Saturday, 31 October 2020

NAD L70 receiver refresh

On the bench today is a NAD L70 receiver. It's a bit newer than the stuff I generally like to work on with NAD, but it was going really cheap, and is cosmetically pristine, so I thought I'd have a play.

There were two symptoms of bad behaviour. Firstly, a truly dreadful hum present in both channels, and secondly the CD/DVD player was really flaky, reporting "no disc" as often as not, and pausing and stuttering quite a lot while playing when I could get it to recognise a disc.

On opening it up it was really obvious what was causing the hum. There are 4 large capacitors on the top (CPU) board, that provide smoothing for all the lower voltage DC supplies. A couple of these were obviously bulging. So I whipped all four out and replaced them with 2200µf 25V 105˚ Panasonic electrolytics. While I was there I replaced a bunch of the smaller caps nearby.

That sorted the hum. Next up was the misbehaving CD/DVD player.

This is a real bear to get to, being underneath the CPU board. In order to get the transport out you have to first open the tray and unclip the oval NAD bit on the front. Then retract the tray again, open the cover, remove the CPU board, and it's pretty obvious.

The transport is an ATAPI/IDE one, made by Raymedia (RMC) part number RL-A700. This is common to a lot of CD, DVD, and SACD players of the period.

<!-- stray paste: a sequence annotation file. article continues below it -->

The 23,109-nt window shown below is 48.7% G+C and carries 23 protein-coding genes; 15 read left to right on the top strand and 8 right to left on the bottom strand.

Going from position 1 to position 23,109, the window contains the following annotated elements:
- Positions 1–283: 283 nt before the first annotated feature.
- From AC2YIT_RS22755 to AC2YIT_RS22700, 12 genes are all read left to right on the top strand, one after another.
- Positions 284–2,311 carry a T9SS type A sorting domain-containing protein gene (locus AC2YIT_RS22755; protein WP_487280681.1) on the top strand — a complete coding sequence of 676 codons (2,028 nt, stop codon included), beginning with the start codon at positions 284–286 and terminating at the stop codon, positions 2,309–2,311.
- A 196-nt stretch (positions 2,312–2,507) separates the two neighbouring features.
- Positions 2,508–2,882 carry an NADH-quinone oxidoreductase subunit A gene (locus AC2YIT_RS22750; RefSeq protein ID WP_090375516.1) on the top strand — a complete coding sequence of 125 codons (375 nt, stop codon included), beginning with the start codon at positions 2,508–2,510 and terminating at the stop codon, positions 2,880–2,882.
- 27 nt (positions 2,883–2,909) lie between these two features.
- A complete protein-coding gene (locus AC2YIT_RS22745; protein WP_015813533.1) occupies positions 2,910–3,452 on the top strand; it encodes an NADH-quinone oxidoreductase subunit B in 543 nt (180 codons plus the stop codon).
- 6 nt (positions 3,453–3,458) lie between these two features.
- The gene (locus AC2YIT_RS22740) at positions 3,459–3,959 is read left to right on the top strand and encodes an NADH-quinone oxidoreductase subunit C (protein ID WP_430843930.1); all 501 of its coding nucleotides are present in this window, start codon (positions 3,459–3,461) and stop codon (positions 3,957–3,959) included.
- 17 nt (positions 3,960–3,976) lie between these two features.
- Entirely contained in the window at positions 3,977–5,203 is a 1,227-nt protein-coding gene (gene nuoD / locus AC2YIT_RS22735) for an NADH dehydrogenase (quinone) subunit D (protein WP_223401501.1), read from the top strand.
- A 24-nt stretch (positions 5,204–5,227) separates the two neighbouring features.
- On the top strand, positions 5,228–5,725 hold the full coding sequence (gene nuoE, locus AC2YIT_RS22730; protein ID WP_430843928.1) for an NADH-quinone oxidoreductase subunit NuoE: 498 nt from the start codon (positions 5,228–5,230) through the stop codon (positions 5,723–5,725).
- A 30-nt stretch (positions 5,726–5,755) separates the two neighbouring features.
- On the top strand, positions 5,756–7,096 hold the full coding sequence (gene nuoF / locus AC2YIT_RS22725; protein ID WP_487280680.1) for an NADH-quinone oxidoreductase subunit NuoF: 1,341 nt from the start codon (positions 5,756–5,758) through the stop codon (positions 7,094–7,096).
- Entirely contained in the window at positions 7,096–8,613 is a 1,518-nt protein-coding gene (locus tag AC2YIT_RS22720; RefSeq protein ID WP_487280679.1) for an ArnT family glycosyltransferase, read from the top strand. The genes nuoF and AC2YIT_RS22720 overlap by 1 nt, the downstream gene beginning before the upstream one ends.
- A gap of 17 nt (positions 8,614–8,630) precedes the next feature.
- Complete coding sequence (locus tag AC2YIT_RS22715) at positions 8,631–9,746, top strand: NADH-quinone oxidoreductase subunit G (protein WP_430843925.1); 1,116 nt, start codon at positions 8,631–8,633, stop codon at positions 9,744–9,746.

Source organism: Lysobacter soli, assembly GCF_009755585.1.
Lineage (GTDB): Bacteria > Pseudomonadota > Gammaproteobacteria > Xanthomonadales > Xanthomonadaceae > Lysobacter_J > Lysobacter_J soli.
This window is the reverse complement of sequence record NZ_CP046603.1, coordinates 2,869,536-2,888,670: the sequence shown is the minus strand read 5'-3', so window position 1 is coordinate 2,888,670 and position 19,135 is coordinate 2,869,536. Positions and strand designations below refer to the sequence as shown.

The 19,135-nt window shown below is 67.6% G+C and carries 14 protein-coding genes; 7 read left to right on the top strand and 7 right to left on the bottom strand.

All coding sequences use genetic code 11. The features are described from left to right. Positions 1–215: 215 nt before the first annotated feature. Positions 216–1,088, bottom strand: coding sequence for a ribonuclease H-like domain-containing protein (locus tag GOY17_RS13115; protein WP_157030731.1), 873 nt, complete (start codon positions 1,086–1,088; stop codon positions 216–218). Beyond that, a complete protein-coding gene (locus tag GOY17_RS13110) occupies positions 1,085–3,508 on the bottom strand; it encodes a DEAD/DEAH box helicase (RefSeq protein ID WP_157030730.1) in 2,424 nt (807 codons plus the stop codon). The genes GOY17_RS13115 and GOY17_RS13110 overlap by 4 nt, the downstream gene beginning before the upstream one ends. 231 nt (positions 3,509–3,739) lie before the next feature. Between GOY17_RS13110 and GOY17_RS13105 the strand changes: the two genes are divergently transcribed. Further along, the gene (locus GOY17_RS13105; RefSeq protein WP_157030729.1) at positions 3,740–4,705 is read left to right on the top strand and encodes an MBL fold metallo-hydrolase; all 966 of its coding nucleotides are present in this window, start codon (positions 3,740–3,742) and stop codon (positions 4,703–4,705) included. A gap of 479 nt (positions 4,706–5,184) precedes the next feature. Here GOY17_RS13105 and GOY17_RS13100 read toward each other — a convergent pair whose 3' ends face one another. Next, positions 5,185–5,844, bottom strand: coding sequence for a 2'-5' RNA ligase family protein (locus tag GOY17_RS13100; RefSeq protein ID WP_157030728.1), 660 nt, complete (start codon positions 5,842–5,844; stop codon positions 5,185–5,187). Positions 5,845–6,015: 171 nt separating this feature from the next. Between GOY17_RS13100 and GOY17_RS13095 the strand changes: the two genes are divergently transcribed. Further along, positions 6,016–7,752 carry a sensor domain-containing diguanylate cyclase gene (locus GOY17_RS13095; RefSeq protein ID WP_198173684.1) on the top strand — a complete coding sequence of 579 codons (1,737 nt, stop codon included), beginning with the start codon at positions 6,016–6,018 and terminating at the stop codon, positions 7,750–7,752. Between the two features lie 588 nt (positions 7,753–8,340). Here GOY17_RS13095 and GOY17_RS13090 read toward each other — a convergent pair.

Once the transport was out, I started by popping the top cover off and giving the lens a wipe with a kimwipe and a little isopropyl. I cleaned the dried grease off the sled slides and gears, and relubed with Electrolube Special Plastics Grease (SPG), which is just for this.

Cleaning didn't help. The supplies were tested good, and this transport really has nothing to adjust, so I next ordered a replacement pickup. Part number for the pickup is SF-HD60.

It arrived after a couple of months, and I fitted it today, removing the anti-static solder blob after fitting.

This made a really big improvement, but it still stalls very occasionally and 2 or 3% of the discs I've tried today don't read. After repeating the clean, relube, reassemble, test cycle a couple of times, including pulling the spindle motor and giving that a bit of a spray of iso (did I mention that it's a pain to get to the transport under the CPU board), I've decided to bite the bullet and just order a whole new transport for it.

So that's where this one is at. It actually sounds really good, and with the exception of three useless channels will make a lovely all-in-one stereo. I think I'll set it up in my office at work once it's finished.

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